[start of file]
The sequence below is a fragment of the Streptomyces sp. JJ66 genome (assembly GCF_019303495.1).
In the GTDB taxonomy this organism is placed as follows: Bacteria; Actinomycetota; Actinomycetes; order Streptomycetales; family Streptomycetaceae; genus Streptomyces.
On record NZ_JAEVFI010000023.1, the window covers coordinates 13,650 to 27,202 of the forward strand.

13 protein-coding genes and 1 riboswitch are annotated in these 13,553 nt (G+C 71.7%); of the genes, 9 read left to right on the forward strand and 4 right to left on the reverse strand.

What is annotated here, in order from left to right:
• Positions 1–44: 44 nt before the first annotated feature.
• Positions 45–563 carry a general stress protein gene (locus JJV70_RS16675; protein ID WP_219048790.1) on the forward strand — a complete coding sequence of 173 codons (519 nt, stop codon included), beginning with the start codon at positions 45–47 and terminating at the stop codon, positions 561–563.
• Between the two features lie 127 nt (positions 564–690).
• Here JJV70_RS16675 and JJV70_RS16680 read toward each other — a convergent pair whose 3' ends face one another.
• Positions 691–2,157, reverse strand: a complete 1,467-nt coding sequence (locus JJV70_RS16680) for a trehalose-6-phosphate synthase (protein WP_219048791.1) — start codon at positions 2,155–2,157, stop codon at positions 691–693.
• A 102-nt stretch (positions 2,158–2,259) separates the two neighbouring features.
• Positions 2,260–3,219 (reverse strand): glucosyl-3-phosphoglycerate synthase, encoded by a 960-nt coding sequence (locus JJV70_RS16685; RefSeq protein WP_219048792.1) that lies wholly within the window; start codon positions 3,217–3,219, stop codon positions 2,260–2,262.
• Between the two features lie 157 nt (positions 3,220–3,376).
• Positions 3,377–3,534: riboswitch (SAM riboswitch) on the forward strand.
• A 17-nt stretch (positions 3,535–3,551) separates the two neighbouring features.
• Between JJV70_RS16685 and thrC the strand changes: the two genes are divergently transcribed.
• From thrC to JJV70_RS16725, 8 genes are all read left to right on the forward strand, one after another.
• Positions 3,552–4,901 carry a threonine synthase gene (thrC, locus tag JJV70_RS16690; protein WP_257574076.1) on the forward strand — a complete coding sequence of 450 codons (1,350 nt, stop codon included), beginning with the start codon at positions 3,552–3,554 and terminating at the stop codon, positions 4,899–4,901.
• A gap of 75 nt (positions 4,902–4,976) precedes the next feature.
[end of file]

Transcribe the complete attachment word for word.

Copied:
The sequence below is a fragment of the Streptomyces sp. JJ66 genome (assembly GCF_019303495.1).
In the GTDB taxonomy this organism is placed as follows: Bacteria; Actinomycetota; Actinomycetes; order Streptomycetales; family Streptomycetaceae; genus Streptomyces.
On record NZ_JAEVFI010000023.1, the window covers coordinates 13,650 to 27,202 of the forward strand.

13 protein-coding genes and 1 riboswitch are annotated in these 13,553 nt (G+C 71.7%); of the genes, 9 read left to right on the forward strand and 4 right to left on the reverse strand.

What is annotated here, in order from left to right:
• Positions 1–44: 44 nt before the first annotated feature.
• Positions 45–563 carry a general stress protein gene (locus JJV70_RS16675; protein ID WP_219048790.1) on the forward strand — a complete coding sequence of 173 codons (519 nt, stop codon included), beginning with the start codon at positions 45–47 and terminating at the stop codon, positions 561–563.
• Between the two features lie 127 nt (positions 564–690).
• Here JJV70_RS16675 and JJV70_RS16680 read toward each other — a convergent pair whose 3' ends face one another.
• Positions 691–2,157, reverse strand: a complete 1,467-nt coding sequence (locus JJV70_RS16680) for a trehalose-6-phosphate synthase (protein WP_219048791.1) — start codon at positions 2,155–2,157, stop codon at positions 691–693.
• A 102-nt stretch (positions 2,158–2,259) separates the two neighbouring features.
• Positions 2,260–3,219 (reverse strand): glucosyl-3-phosphoglycerate synthase, encoded by a 960-nt coding sequence (locus JJV70_RS16685; RefSeq protein WP_219048792.1) that lies wholly within the window; start codon positions 3,217–3,219, stop codon positions 2,260–2,262.
• Between the two features lie 157 nt (positions 3,220–3,376).
• Positions 3,377–3,534: riboswitch (SAM riboswitch) on the forward strand.
• A 17-nt stretch (positions 3,535–3,551) separates the two neighbouring features.
• Between JJV70_RS16685 and thrC the strand changes: the two genes are divergently transcribed.
• From thrC to JJV70_RS16725, 8 genes are all read left to right on the forward strand, one after another.
• Positions 3,552–4,901 carry a threonine synthase gene (thrC, locus tag JJV70_RS16690; protein WP_257574076.1) on the forward strand — a complete coding sequence of 450 codons (1,350 nt, stop codon included), beginning with the start codon at positions 3,552–3,554 and terminating at the stop codon, positions 4,899–4,901.
• A gap of 75 nt (positions 4,902–4,976) precedes the next feature.